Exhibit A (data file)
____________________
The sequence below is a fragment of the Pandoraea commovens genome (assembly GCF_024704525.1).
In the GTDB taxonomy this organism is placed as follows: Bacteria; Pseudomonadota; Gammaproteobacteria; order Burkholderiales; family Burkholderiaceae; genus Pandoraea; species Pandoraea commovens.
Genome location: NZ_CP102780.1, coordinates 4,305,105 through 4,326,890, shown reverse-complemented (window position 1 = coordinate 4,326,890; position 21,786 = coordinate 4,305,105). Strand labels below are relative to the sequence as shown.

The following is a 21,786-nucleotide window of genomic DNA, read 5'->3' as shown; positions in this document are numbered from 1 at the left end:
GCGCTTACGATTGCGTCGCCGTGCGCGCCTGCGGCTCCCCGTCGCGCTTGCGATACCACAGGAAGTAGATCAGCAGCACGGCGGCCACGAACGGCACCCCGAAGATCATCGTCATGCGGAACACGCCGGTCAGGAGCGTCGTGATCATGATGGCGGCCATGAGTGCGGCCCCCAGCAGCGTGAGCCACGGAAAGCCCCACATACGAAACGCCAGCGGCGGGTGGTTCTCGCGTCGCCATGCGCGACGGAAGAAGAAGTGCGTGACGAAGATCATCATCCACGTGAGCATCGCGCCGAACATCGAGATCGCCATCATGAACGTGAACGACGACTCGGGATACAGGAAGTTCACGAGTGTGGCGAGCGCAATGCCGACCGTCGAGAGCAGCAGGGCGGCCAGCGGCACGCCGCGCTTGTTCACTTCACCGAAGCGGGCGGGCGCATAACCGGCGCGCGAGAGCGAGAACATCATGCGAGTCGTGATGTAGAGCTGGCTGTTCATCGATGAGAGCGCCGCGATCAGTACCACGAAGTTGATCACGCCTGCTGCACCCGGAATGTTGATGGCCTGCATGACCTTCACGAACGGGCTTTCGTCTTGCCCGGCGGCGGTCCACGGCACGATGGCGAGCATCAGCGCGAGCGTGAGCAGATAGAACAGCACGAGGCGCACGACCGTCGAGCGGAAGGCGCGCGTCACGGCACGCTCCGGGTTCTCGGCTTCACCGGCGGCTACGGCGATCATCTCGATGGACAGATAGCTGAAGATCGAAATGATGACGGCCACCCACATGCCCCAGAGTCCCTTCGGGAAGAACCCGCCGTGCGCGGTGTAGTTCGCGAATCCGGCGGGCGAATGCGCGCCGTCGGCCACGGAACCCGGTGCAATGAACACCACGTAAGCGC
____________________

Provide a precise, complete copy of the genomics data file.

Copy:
The sequence below is a fragment of the Pandoraea commovens genome (assembly GCF_024704525.1).
In the GTDB taxonomy this organism is placed as follows: Bacteria; Pseudomonadota; Gammaproteobacteria; order Burkholderiales; family Burkholderiaceae; genus Pandoraea; species Pandoraea commovens.
Genome location: NZ_CP102780.1, coordinates 4,305,105 through 4,326,890, shown reverse-complemented (window position 1 = coordinate 4,326,890; position 21,786 = coordinate 4,305,105). Strand labels below are relative to the sequence as shown.

The following is a 21,786-nucleotide window of genomic DNA, read 5'->3' as shown; positions in this document are numbered from 1 at the left end:
GCGCTTACGATTGCGTCGCCGTGCGCGCCTGCGGCTCCCCGTCGCGCTTGCGATACCACAGGAAGTAGATCAGCAGCACGGCGGCCACGAACGGCACCCCGAAGATCATCGTCATGCGGAACACGCCGGTCAGGAGCGTCGTGATCATGATGGCGGCCATGAGTGCGGCCCCCAGCAGCGTGAGCCACGGAAAGCCCCACATACGAAACGCCAGCGGCGGGTGGTTCTCGCGTCGCCATGCGCGACGGAAGAAGAAGTGCGTGACGAAGATCATCATCCACGTGAGCATCGCGCCGAACATCGAGATCGCCATCATGAACGTGAACGACGACTCGGGATACAGGAAGTTCACGAGTGTGGCGAGCGCAATGCCGACCGTCGAGAGCAGCAGGGCGGCCAGCGGCACGCCGCGCTTGTTCACTTCACCGAAGCGGGCGGGCGCATAACCGGCGCGCGAGAGCGAGAACATCATGCGAGTCGTGATGTAGAGCTGGCTGTTCATCGATGAGAGCGCCGCGATCAGTACCACGAAGTTGATCACGCCTGCTGCACCCGGAATGTTGATGGCCTGCATGACCTTCACGAACGGGCTTTCGTCTTGCCCGGCGGCGGTCCACGGCACGATGGCGAGCATCAGCGCGAGCGTGAGCAGATAGAACAGCACGAGGCGCACGACCGTCGAGCGGAAGGCGCGCGTCACGGCACGCTCCGGGTTCTCGGCTTCACCGGCGGCTACGGCGATCATCTCGATGGACAGATAGCTGAAGATCGAAATGATGACGGCCACCCACATGCCCCAGAGTCCCTTCGGGAAGAACCCGCCGTGCGCGGTGTAGTTCGCGAATCCGGCGGGCGAATGCGCGCCGTCGGCCACGGAACCCGGTGCAATGAACACCACGTAAGCGC